Beyond the Wall of Sleep
by H.P. Lovecraft
This Lovecraft short story, originally published in a 1919 issue of Pine Cones, features another nameless narrator, this time a medical intern at Ye Olde Sanitarium. He tells us a tale about his experiences with a patient by name of Joe Slater. This patient, a hillbilly of sorts, committed a heinous crime and lost his mind--not necessarily in that order. The words used to describe Slater are anything but kind, and demonstrates that our narrator (if not Mr. Lovecraft himself) is something of an elitist when it comes to social castes.
"Though well above the middle stature, and of somewhat brawny frame, he was given an absurd appearance of harmless stupidity by the pale, sleepy blueness of his small watery eyes, the scantiness of his neglected and never-shaven growth of yellow beard, and the listless drooping of his heavy nether lip. His age was unknown, since among his kind neither family records nor permanent family ties exist; but from the baldness of his head in front, and from the decayed condition of his teeth, the head surgeon wrote him down as a man of about forty."While Slater sleeps, he suffers from bizarre and vivid dreams, and when he wakes up he is prone to fits of violence and mad ravings. The other medical professionals are perfectly content to write these ravings off as the jaw-boning jabberwocky of a lunatic. But not our noble narrator, who believes that Slater is actually having visions from another world.
"Slater raved for upward of fifteen minutes, babbling in his backwoods dialect of green edifices of light, oceans of space, strange music, and shadowy mountains and valleys. But most of all did he dwell upon some mysterious blazing entity that shook and laughed and mocked at him. This vast, vague personality seemed to have done him a terrible wrong, and to kill it in triumphant revenge was his paramount desire. In order to reach it, he said, he would soar through abysses of emptiness, burning every obstacle that stood in his way."Using a piece of mad-science gadgetry, our narrator performs something of a mind meld while Slater lies on his deathbed, and is granted a peek behind the veil into a world beyond his own, one beyond time...and all that jazz.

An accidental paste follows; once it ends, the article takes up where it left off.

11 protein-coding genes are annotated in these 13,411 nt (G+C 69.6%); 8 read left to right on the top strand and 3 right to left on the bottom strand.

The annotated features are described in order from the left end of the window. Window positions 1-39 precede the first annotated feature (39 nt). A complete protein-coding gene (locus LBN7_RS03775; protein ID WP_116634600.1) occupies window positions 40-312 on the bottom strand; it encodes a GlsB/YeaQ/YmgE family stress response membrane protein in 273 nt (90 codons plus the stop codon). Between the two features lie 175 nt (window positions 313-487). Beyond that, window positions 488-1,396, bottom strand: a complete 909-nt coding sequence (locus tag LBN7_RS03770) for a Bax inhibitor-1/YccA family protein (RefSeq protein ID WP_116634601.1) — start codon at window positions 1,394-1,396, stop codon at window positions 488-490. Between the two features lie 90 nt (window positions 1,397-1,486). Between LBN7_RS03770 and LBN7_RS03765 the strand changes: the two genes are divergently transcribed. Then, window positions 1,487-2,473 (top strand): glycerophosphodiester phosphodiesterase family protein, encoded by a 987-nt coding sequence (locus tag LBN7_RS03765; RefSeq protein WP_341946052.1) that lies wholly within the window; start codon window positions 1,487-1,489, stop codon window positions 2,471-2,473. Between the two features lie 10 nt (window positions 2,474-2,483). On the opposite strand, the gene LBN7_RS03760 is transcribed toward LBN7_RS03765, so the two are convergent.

While the concept of this short story is nothing too exceptional by modern standards, it was probably quite a bit more novel back in the day. But, with it being practically impossible to view things from a forced fresh perspective (one untainted by a lifetime of experience and exposure to the genre), this calls to mind back issues of Dr. Strange from Marvel Comics, what with all his Astral Projection and mystery of the mind hoopla.
Unfortunately, having things in common with a comic book character doesn't do anything to make this story more exciting. No matter how I go about looking at it, this still comes across as a bit dull and lifeless. But maybe that's just me.
Somebody must like it, as it has inspired rock songs, a short film, and even a feature length movie. But I won't be rushing out to purchase any of them any time soon.